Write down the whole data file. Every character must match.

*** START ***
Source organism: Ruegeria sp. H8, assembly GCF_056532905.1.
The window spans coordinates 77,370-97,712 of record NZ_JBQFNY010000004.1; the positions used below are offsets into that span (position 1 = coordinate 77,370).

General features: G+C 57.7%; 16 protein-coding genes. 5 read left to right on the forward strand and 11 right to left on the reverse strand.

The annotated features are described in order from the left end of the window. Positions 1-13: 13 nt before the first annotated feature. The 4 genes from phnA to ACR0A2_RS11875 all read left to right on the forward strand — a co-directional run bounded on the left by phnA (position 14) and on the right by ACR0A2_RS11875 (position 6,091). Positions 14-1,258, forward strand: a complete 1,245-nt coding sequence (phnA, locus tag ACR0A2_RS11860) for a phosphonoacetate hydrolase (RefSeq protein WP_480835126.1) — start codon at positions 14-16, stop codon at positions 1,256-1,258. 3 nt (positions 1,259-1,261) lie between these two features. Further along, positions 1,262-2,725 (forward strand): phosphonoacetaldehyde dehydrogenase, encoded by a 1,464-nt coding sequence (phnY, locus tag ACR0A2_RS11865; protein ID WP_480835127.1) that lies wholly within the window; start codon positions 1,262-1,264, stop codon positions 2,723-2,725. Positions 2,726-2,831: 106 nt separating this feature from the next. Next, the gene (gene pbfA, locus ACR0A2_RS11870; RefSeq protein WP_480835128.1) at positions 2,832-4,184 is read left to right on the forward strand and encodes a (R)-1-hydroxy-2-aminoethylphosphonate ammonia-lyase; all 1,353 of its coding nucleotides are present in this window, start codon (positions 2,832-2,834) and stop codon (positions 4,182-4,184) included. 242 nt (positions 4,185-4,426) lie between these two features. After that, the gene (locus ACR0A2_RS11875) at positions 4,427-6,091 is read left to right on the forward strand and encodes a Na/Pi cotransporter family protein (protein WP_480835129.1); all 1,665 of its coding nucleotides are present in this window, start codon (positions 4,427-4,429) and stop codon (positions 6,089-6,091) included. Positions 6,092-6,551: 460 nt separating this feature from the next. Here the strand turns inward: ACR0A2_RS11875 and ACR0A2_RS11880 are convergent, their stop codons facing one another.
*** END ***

Source organism: Ruegeria sp. H8, assembly GCF_056532905.1.
The window spans coordinates 77,370-97,712 of record NZ_JBQFNY010000004.1; the positions used below are offsets into that span (position 1 = coordinate 77,370).

General features: G+C 57.7%; 16 protein-coding genes. 5 read left to right on the forward strand and 11 right to left on the reverse strand.

The annotated features are described in order from the left end of the window. Positions 1-13: 13 nt before the first annotated feature. The 4 genes from phnA to ACR0A2_RS11875 all read left to right on the forward strand — a co-directional run bounded on the left by phnA (position 14) and on the right by ACR0A2_RS11875 (position 6,091). Positions 14-1,258, forward strand: a complete 1,245-nt coding sequence (phnA, locus tag ACR0A2_RS11860) for a phosphonoacetate hydrolase (RefSeq protein WP_480835126.1) — start codon at positions 14-16, stop codon at positions 1,256-1,258. 3 nt (positions 1,259-1,261) lie between these two features. Further along, positions 1,262-2,725 (forward strand): phosphonoacetaldehyde dehydrogenase, encoded by a 1,464-nt coding sequence (phnY, locus tag ACR0A2_RS11865; protein ID WP_480835127.1) that lies wholly within the window; start codon positions 1,262-1,264, stop codon positions 2,723-2,725. Positions 2,726-2,831: 106 nt separating this feature from the next. Next, the gene (gene pbfA, locus ACR0A2_RS11870; RefSeq protein WP_480835128.1) at positions 2,832-4,184 is read left to right on the forward strand and encodes a (R)-1-hydroxy-2-aminoethylphosphonate ammonia-lyase; all 1,353 of its coding nucleotides are present in this window, start codon (positions 2,832-2,834) and stop codon (positions 4,182-4,184) included. 242 nt (positions 4,185-4,426) lie between these two features. After that, the gene (locus ACR0A2_RS11875) at positions 4,427-6,091 is read left to right on the forward strand and encodes a Na/Pi cotransporter family protein (protein WP_480835129.1); all 1,665 of its coding nucleotides are present in this window, start codon (positions 4,427-4,429) and stop codon (positions 6,089-6,091) included. Positions 6,092-6,551: 460 nt separating this feature from the next. Here the strand turns inward: ACR0A2_RS11875 and ACR0A2_RS11880 are convergent, their stop codons facing one another.